With a new year fast approaching many of businesses are starting to work on their financial reports and future projections.

Businesses of all sizes produce annual financial reports for informing directors, shareholders and customers of their progress, the current state of the firm and its financial position. While these reports are great for estimating the size of your business and positioning it in the market, they can take a lot of time and work and they can be wrong. So here are 10 common mistakes people make in their annual financial reports.

Mix up assets and liabilities

The biggest mistake made on balance sheets applies to assets and liabilities. Since assets and liabilities are two different categories it is easy to get mixed up.

If long-term liabilities, current and long-term assets and owners’ equity are accidentally put in a wrong column you could lose clients or even investor capital since your business might look less stable on paper.

Mistakes in sales reports

Income statement can be hard to make an accurate reflection of your business state. One missed sale can throw off a business’ profitability ratios since its profit margins will be lower than statements show. Because this information is to value a company missed sales can lower a business’ numbers and their credibility.

Shoebox receipts

In addition to recording every single sale, businesses must also accurately account for each operating expense. And this section is where a lot of people leave mistakes. Shoebox receipt system is hard to account for, and if you have a bigger business there is more space for errors. Small expenses can add up really quick and end of a year report will be a pain if there is no system place.

Last quarter inventory

Some companies tend to re-order products for their inventories and use figures from previous quarter’s, based on the cost of goods sold listed for that quarter. Firstly, an error here is not taking in account market changes and changes in cost, while changes in market demand will lead to inadequate inventory and either lack or overflow of stock.

Multiple revenue streams

Operating activity cash flows are generated through the company’s core business. Inflow from operating activities includes revenue from selling products and/or services, interest and dividends that the business receives, and other cash receipts. When doing your financial report, it can become more complicated when you have outstanding debt and a lot of revenue streams.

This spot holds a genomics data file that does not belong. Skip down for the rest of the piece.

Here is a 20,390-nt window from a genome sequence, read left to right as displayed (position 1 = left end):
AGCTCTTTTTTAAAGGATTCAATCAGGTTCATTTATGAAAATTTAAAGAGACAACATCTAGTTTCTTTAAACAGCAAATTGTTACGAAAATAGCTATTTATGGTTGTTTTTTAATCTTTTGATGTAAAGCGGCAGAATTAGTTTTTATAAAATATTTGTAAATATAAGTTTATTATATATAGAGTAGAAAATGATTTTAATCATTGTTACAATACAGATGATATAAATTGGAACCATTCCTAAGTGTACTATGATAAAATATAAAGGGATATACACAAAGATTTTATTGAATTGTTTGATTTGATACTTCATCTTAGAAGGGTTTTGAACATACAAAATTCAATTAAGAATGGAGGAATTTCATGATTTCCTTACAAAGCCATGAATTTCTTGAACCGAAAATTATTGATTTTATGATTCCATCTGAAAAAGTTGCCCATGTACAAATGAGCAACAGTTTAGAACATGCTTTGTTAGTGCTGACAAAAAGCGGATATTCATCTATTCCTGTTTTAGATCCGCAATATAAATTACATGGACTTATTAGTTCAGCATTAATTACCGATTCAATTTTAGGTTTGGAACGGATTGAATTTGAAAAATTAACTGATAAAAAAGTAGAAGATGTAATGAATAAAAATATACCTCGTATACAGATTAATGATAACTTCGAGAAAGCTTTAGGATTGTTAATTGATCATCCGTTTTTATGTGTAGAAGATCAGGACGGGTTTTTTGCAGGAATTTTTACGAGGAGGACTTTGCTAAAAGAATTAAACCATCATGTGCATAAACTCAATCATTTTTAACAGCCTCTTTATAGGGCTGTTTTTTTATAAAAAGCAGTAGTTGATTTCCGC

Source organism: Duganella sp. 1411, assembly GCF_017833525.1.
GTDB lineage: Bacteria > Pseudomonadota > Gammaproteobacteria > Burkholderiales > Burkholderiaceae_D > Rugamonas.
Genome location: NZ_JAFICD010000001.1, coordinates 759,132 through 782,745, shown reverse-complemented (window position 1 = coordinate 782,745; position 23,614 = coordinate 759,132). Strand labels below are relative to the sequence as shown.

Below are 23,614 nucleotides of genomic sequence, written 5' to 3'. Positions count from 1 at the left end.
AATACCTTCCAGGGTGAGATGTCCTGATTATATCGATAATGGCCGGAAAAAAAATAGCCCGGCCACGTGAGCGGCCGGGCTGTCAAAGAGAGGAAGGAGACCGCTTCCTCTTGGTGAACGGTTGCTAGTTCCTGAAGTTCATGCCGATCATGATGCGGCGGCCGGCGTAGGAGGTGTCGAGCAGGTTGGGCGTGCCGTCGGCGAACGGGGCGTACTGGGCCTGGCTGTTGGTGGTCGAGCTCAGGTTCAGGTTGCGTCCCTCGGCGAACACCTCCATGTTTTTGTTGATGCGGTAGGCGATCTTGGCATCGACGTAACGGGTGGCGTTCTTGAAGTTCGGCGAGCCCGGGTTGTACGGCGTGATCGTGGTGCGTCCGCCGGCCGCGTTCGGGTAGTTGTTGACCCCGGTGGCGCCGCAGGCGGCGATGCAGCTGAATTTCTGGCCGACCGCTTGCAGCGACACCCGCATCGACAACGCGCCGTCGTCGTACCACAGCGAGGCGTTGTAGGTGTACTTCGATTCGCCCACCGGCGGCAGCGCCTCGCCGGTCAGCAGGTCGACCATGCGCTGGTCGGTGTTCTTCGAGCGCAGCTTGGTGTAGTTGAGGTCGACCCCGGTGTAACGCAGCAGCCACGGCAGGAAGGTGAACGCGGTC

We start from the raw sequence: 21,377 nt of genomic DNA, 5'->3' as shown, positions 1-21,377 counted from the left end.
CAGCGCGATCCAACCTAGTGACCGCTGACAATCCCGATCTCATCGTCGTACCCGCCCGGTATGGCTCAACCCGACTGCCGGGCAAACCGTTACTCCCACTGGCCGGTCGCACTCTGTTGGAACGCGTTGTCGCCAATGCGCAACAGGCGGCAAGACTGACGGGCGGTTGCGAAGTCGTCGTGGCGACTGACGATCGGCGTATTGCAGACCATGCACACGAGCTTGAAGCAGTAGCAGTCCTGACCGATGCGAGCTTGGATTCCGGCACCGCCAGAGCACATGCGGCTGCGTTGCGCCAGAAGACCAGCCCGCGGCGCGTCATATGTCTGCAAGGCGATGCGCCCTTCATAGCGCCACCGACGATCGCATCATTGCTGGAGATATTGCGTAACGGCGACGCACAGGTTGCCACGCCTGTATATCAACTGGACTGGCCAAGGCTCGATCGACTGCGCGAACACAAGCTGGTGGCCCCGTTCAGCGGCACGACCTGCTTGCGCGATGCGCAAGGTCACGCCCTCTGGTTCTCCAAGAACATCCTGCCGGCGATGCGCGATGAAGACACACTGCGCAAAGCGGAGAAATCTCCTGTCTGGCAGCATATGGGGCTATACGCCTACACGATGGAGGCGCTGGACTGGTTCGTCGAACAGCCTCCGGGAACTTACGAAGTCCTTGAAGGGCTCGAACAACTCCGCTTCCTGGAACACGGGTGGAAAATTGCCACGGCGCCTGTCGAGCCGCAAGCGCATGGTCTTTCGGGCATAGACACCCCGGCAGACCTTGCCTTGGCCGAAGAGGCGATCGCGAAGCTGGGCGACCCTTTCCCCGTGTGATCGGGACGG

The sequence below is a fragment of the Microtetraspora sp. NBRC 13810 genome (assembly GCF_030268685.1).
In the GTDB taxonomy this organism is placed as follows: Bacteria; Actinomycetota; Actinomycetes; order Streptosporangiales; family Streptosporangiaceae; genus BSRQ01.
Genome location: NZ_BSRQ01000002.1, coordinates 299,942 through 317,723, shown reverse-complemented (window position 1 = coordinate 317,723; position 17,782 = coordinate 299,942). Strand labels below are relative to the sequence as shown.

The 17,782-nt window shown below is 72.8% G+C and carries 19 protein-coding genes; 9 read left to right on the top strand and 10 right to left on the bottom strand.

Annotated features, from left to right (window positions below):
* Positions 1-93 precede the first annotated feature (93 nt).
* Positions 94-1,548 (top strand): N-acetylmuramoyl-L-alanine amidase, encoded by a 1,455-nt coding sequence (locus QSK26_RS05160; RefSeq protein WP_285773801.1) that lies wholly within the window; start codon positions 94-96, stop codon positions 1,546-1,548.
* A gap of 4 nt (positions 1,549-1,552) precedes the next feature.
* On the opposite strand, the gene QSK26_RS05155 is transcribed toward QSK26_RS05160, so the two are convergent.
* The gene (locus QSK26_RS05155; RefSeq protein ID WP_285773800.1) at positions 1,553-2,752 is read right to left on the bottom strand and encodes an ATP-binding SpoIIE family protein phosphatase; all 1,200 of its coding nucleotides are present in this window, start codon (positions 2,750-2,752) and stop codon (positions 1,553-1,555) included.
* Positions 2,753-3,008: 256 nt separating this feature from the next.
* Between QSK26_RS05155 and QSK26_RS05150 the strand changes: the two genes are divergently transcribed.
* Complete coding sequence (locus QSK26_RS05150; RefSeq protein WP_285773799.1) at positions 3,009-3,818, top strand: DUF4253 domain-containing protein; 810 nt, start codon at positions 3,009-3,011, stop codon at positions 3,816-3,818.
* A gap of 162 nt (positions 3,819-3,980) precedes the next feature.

Confusing investing activities

Investing activity comes from money spent on the business or buying and selling investments. Investing activities, such as purchases of capital equipment and loans that the company makes can be missed out or confused.

Confusing cash flow and non-cash flow financing activities

Cash flows from financing activities include items specific to a business and its creditors, such as taking out or repaying a loan. These may or may not involve the use of cash.

Legendary forecasts

Many companies run financial forecasts based on the last year’s results and do not account for the future. Run a number of what-if financial scenarios to secure yourself against changes in the market and potentially prevent the crisis. (See what we can help with here)

No notes!

Financial items differ from company to company and it can be difficult even for financial professionals to understand all of the abbreviations. So, make sure to make notes of any financial items that may require explanations. Always include the reason for deferring any amounts to the following year, whether income, expenditures or taxes. Provide details of the accounting practices you use, such as your policy for procurement or levels of payment authorization.


Post-balance sheet events

Easy to get neglected. Consider both options for this section, where events that give you additional information about conditions in existence as of the balance sheet date, including estimates used to prepare the financial statements for that period and events that provide new information about conditions that did not exist as of the balance sheet date.

Let us know if we missed anything out, and we shall talk about it more!

Happy financial reporting season!

Subscribe to our Newsletter to learn more about financial planning, forecasting and risk assessment!